Building Awareness Through the Breath
Updated: 5 days ago
by Vicki L. Flaherty
Article originally appeared in Leading with Intention
Awareness is like the sun, when it shines on things, they are transformed.
~Thich Nhat Hanh
Last week’s Experimenting with Mindfulness post noted that awareness is one of the central elements and benefits of mindfulness. Awareness has three key focus areas:
Awareness of self involves turning inward, of pausing enough to see what you are experiencing and explore what you would like to be creating in the world. Awareness of others includes realizing the impact of your actions on others and paying attention to the quality of your relationships – essentially moving your attention from yourself to others. Awareness of surroundings is about tuning in to your environment and understanding the context in which life is happening. With these forms of awareness comes an amazing ability to move with grace through change and chaos.
Mindfulness is a way of awakening these kinds of awareness, and there are infinite ways to practice mindfulness. Here, we’ll explore how you can use your breath to create greater awareness. Primarily, we’ll focus on two approaches: observing your breath and focusing your breath.
Observing your Breath
Wherever you are, simply bring your attention to your breath. Experience each breath as it happens. You can gently close your eyes, if you wish. You might focus on the sensation of the air moving into your nostrils or how your belly or chest gently rises and falls. The goal is to notice, simply pay attention to your breathing, without changing it, without judging it. It’s natural for our minds to wander – distracted, for example, by sounds around us or feelings that arise, and that’s OK. Just observe them and then refocus on your breathing.
You can do this for a few seconds or as many minutes as you like. You can do it spontaneously while waiting for something, like your kettle to whistle or your app to run, or you can do it intentionally and set a timer for some period of time. At whatever point you decide to stop and notice your breath, simple observe, continually bringing your attention back to your breath when it wanders. It’s like building a muscle, each time you pause and notice, you are building your capacity to notice. If inspired to do so, you can gradually increase the time you spend simply observing your breath. If you’d like, you can follow this 5-minute guided meditation practice from the UCLA Mindful Awareness Research Center.
When you feel life is out of focus, always return to the basics of life: Breathing. No breath, no life.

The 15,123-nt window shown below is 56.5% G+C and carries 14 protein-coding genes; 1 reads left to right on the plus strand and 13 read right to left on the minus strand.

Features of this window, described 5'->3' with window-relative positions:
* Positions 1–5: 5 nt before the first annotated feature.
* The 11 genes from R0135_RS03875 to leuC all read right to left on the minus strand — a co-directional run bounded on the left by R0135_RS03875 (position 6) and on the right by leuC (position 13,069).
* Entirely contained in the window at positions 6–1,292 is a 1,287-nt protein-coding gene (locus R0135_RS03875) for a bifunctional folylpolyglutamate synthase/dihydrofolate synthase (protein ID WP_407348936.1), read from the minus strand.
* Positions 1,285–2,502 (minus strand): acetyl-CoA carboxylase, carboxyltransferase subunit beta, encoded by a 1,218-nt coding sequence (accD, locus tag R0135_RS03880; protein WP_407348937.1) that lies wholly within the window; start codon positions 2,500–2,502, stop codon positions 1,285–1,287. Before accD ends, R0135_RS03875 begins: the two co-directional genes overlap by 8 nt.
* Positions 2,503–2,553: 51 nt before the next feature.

Focusing on Your Breath
You will find a variety of breathing techniques online. One that I find effective for holding my focus is Alternate Nostril Breathing. (Note that you should avoid alternate nostril breathing if you have a cold or if your nasal passages are blocked in any way.) To get started, sit in a relaxed yet attentive position, whatever that means to you. Gently close your eyes, if you wish.
Use the fingers on your right hand – your thumb and index fingers may work best
Use your index finger to close your left nostril and breath in the right nostril
Close the right nostril with your thumb and remove your index finger from the left nostril as you breathe out
With the thumb continuing to hold the right nostril closed, breathe in the left nostril
Then close the left nostril with your index finger and breathe out the right nostril
Repeat this sequence, breathing in and out of each nostril in turn
As with observing your breath, expect that your attention to wander. The mind is always active and naturally gets busy. Remember, that’s normal; it’s what our brains do. When it happens, just bring your attention back to the alternate nostril breathing cycle.You can experiment with this breathing approach by breathing in and out as gently as possible, or breathing in and out very intentionally such that you pull air deep into your lungs and belly and release it out through your mouth with a sound like you’re fogging up a mirror. When we practice this technique with a moderate breath – not too softly or too forcefully – a circular rhythm sometimes opens, which can be very soothing. If you’d like, you can follow Lisa Hedley’s Just Sit guided Alternate Nostril Breathing meditation that provides instruction and guides you through a 5-minute practice.
May the awareness that is the heart of all transformation awaken in you.